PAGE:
Walker wants to use the state's limited budget dollars to invest in the state's sand industry. Why? Because Wisconsin's sand is a key component in the natural gas extraction process known as fracking. And guess what two ultra-rich brothers are sinking some of their sizeable wealth in fracking? Yeah, you know.
As detailed in the Capital Times:
Wisconsin, along with neighboring Minnesota, has some of the best frac sand in the continent, and Koch Industries is heavily invested in natural gas extraction using a technique known as hydraulic fracturing.
The type of silica sand found in Wisconsin is mixed with water and chemicals, then injected at high-pressure into bedrock to help bring natural gas deposits to the surface.This proposed legislative gift is just the latest example of how the Kochs are using their dollars to help bend the state to their own purposes. Besides funding the American Legislative Exchange Council (ALEC), politicians and a number of state stink tanks, they are rumored to be suitors for the Tribune Company, which includes the Los Angeles Times, Chicago Tribune and Baltimore Sun.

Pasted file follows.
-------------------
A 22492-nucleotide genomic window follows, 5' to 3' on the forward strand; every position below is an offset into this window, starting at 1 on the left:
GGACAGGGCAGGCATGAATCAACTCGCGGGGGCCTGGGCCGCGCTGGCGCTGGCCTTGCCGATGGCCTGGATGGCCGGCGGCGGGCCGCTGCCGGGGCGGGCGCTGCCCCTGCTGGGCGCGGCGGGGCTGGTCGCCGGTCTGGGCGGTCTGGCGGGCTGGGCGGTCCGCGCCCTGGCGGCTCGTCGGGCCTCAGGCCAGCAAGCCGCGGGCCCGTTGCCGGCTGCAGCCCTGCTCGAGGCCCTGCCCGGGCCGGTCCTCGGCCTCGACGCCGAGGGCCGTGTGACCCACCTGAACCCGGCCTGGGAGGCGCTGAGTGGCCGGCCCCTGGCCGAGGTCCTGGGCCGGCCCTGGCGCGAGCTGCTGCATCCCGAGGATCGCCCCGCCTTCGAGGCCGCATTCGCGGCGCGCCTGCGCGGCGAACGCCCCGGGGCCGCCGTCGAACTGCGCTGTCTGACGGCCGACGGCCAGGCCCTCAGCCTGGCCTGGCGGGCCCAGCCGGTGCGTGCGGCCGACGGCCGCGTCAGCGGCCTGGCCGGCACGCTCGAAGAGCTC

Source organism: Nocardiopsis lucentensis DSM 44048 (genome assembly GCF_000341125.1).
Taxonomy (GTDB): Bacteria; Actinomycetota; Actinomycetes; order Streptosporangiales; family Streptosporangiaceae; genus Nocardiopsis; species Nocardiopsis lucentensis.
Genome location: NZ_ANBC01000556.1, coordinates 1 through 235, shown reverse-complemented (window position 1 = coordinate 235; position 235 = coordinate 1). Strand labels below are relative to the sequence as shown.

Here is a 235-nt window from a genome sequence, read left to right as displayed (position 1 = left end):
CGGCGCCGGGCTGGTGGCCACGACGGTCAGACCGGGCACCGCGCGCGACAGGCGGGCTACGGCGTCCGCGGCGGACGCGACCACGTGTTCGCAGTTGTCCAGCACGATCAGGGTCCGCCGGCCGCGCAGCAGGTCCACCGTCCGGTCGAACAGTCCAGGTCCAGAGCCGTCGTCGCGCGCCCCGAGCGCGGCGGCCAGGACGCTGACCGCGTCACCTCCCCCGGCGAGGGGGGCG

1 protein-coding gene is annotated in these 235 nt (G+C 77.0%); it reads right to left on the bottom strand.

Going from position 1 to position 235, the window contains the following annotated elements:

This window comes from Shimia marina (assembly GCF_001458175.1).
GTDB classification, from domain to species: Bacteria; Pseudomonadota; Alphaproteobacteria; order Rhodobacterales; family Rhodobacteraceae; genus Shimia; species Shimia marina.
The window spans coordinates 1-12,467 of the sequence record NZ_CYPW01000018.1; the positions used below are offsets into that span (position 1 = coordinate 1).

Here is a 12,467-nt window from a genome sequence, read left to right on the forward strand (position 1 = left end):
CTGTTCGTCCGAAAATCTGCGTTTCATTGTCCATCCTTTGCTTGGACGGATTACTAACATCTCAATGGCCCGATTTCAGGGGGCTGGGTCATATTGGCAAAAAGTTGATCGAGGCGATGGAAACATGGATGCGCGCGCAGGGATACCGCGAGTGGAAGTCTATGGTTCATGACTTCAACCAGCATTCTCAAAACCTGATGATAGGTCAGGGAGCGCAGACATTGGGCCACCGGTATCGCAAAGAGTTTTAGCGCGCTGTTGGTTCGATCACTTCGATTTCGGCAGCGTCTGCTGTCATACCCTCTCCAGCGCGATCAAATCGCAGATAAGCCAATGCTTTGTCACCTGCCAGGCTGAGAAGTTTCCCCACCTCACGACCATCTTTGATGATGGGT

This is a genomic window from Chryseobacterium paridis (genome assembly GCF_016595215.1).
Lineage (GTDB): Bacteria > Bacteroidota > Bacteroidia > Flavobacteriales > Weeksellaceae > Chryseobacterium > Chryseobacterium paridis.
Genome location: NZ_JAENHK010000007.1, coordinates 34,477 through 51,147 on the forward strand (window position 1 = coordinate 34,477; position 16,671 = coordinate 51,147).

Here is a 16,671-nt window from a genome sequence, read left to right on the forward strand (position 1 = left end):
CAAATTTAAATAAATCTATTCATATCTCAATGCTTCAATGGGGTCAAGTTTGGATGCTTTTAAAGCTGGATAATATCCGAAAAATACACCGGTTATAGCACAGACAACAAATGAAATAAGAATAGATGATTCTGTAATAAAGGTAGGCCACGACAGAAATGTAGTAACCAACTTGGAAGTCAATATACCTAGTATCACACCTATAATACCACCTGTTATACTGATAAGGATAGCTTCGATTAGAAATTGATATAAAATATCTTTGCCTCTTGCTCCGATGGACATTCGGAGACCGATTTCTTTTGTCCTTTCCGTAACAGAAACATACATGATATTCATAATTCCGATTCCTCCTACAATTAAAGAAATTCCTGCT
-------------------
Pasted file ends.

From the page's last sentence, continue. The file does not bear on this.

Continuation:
The Kochs claim to be "libertarians," while they are really corporate predators. As Middle Class Political Economist points out recently, they've accepted at least $73.1 million in government handouts over the last six years:
Flagship Koch Industries has taken over $16.5 million in subsidies from 11 different awards, none of which are sales tax breaks (which generally are not subsidies).
Subsidiary Georgia Pacific has received 72 subsidies worth over $43.9 million (none of these were sales tax breaks).
Subsidiary Flint Hills Resources LP has received subsidies from Iowa, Kansas, Texas, and Michigan, according to the Good Jobs First Subsidy Tracker; the New York Timessubsidy database, which omits Michigan but includes one more Iowa subsidy, puts the value of the Iowa and Kansas subsidies alone at just over $12.5 million (again, none of which were sales tax breaks).
Subsidiary INVISTA has received $217,504 in training grants from South Carolina, according to Subsidy Tracker. Several other subsidies appear to be connected to this subsidiary, but none have available subsidy amounts. Again, none were sales tax breaks.Meanwhile, Gov. Walker has other reasons for crafting a budget that provides help to the sand industry. This includes freight rail line upgrades and new positions at the Department of Natural Resources to oversee development of new sand mines. Gov. Walker has received the most gas and sand money of any state politician, accepting $520,266, according to the Democracy Campaign report.
Wisconsin, it's time to put your foot down and tell Gov. Walker to stop playing in the Koch brothers' sandbox. Contact your state lawmakers and tell them to oppose expansion of the Department of Natural Resources to benefit sand companies.